In the book I just finished reading, the trillionaire hero was using his resources to find vaccines for the common cold as well as coronaviruses that exist now and will exist in the future. He’s also trying to revamp the medical establishment so everyone has equal access to care. And, to top it off, he’s on his way to discovering cheap, renewable energy. All in the hopes of ushering in a golden age of peace and plenty for all.
Not surprisingly, a whole lot of people want him dead, not just those you’d expect like those invested in energy businesses and medical businesses, but politicians and even humanitarians who want only to save the human race. As one such fictional humanitarian said: “People need hardship. They need something to struggle against. Someone to hate and feel superior to. Without these things, they lose their identity and sense of purpose. And they can’t handle it. Without a real enemy, they start turning on each other.”
That made me stop and think. Is it true? Do we need hardship? Struggles? Someone to hate and feel superior to? Are we really so petty that such things define us?
Hardships do change us, and perhaps even make us grow (and grow up), but would we wallow in purposelessness if we don’t experience adversity? I think about my life now, with no great hardships and hopefully, none on the horizon. It sure seems to be a good thing and is exactly the way I like it. I realize grief changed me, but before Jeff died and I became somehow different, I was just fine. If he hadn’t died and I hadn’t endured all those years of grief, I wouldn’t be the person I am today, but I’m not sure it would matter, because I only became this person so I could survive the trauma of his death, my loss, the pain, and my altered circumstances. Either way, I’d still be me with the same core values and a belief in kindness at almost all costs.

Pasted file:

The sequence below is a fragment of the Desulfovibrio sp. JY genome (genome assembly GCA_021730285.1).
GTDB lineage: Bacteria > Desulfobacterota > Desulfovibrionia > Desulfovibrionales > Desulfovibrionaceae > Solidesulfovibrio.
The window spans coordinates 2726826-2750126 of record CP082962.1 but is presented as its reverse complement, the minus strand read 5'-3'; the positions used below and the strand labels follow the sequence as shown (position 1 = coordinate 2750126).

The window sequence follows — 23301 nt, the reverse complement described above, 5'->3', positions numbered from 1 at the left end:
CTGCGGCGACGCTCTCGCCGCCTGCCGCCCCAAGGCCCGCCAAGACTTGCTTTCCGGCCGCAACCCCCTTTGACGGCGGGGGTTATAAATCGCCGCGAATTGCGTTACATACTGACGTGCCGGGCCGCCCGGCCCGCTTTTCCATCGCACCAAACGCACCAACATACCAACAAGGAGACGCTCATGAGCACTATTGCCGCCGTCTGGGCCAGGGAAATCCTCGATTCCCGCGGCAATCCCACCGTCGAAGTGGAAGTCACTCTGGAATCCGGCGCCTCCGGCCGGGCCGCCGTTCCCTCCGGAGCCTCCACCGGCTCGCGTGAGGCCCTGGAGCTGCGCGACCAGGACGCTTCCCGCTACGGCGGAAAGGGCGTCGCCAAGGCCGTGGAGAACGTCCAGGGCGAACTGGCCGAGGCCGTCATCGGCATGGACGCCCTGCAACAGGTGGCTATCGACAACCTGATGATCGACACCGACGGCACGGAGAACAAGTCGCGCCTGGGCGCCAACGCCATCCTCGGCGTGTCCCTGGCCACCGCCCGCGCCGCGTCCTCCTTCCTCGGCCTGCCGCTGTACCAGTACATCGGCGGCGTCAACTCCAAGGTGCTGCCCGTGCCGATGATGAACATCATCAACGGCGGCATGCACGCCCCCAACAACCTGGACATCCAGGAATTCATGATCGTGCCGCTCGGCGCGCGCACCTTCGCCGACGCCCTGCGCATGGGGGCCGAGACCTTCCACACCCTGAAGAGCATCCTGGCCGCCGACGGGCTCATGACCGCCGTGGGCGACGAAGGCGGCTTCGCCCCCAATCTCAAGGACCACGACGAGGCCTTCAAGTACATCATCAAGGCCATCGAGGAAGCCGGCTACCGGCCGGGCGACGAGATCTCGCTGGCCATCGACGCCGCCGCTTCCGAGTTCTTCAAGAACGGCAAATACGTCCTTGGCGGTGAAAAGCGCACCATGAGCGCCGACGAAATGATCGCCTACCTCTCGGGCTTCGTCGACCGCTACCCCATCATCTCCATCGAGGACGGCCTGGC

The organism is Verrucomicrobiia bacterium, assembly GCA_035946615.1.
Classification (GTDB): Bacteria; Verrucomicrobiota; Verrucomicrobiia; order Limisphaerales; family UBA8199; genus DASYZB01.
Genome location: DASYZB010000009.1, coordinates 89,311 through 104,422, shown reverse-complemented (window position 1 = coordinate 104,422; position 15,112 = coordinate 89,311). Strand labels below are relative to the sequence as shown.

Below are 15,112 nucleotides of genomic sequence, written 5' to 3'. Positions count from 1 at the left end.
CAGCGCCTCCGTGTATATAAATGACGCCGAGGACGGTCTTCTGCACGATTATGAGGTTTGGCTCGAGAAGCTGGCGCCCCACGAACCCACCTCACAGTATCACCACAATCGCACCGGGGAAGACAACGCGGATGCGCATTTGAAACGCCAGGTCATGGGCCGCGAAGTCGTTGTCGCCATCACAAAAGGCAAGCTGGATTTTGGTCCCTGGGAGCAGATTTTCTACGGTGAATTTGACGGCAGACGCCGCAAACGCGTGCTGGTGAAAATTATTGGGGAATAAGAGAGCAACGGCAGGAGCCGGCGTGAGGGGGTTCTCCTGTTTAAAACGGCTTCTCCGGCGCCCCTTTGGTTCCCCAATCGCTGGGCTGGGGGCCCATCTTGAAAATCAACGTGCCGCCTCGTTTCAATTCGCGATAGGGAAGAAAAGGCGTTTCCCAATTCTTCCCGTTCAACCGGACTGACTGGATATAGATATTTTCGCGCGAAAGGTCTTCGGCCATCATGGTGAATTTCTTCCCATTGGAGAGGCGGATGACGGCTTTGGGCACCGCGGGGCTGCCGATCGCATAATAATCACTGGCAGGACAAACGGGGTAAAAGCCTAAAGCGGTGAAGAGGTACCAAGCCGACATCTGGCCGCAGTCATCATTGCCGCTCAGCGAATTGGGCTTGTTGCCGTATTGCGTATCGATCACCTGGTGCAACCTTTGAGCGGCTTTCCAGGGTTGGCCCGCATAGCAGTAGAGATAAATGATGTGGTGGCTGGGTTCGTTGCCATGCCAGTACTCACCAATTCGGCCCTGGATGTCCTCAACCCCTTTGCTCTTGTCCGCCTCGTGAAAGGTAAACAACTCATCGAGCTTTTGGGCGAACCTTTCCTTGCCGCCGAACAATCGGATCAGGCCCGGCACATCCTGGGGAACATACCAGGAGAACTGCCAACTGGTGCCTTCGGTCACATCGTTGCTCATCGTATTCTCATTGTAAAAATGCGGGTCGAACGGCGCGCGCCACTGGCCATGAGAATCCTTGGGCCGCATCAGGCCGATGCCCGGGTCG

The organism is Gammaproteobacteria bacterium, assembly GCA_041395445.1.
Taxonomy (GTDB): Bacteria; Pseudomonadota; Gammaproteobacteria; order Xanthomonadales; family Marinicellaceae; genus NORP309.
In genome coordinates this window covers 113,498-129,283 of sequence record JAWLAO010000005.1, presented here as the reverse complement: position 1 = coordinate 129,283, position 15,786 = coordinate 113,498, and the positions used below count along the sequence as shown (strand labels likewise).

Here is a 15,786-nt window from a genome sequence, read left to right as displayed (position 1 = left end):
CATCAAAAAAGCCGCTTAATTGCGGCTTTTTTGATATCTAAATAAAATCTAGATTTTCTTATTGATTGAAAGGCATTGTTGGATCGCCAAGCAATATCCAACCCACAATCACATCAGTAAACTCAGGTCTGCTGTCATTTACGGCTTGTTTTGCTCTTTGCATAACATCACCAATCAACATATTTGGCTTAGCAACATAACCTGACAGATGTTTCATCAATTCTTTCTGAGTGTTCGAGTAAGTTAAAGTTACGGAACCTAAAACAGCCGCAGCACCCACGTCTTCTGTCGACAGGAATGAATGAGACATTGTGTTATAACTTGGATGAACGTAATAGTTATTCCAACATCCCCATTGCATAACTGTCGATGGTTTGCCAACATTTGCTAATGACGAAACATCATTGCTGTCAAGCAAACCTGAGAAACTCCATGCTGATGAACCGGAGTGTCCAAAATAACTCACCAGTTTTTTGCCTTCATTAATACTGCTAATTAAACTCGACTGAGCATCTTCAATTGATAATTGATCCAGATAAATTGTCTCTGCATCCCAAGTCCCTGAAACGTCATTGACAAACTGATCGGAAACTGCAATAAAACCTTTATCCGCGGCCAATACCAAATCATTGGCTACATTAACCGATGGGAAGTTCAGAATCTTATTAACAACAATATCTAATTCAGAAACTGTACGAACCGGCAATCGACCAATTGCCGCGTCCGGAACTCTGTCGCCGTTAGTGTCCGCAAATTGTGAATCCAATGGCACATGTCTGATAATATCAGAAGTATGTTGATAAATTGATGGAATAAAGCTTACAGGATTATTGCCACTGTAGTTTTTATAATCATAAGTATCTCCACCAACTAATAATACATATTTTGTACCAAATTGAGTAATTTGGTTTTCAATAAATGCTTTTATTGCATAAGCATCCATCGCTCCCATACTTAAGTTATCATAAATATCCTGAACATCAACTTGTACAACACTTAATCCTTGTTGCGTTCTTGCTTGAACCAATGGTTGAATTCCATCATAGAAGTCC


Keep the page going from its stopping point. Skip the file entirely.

Without any trauma in my life, the only real challenge is to find something to write about every day to post on this blog. Other than that, I don’t feel as if my life lacks purpose. To be honest, I don’t think if we all were living in a trauma-less time, anyone would feel as if their life lacked purpose. As humans, we are fully capable of creating our own purpose and meaning. Besides, if we need something to struggle against, we don’t need other people; there is always our baser self which provides plenty of challenge and scope for improvement.
I do think if humans as a species always had an easy time of it, we’d probably still be living in a pre-stone-age society because it was the challenges of daily life that forced people to come up with ever more sophisticated tools. How that particular theory brings us to the age of computers, I don’t know, because there is nothing in our lives — except for our sheer numbers — that require such a mind-boggling tool. Nor does the age of computers in itself bring meaning to our lives. In fact, we bring meaning to computers, as we find novel ways of using the tools. The truth is, tools don’t bring meaning, and tools don’t bring happiness. Societies that manage to live as they always have for thousands of years are as happy or happier than we are. They don’t know — or care — about the “advantages” that a civilized life full of hardships, tools, and people to hate can bring.
I could be wrong in my assessment, but I truly do not see how a golden age could bring about a lack of purpose, with people turning on each other for no reason other than a need to have someone to look down on.
Pat Bertram is the author of Grief: The Inside Story – A Guide to Surviving the Loss of a Loved One. “Grief: The Inside Story is perfect and that is not hyperbole! It is exactly what folk who are grieving need to read.” –Leesa Healy, RN, GDAS GDAT, Emotional/Mental Health Therapist & Educator.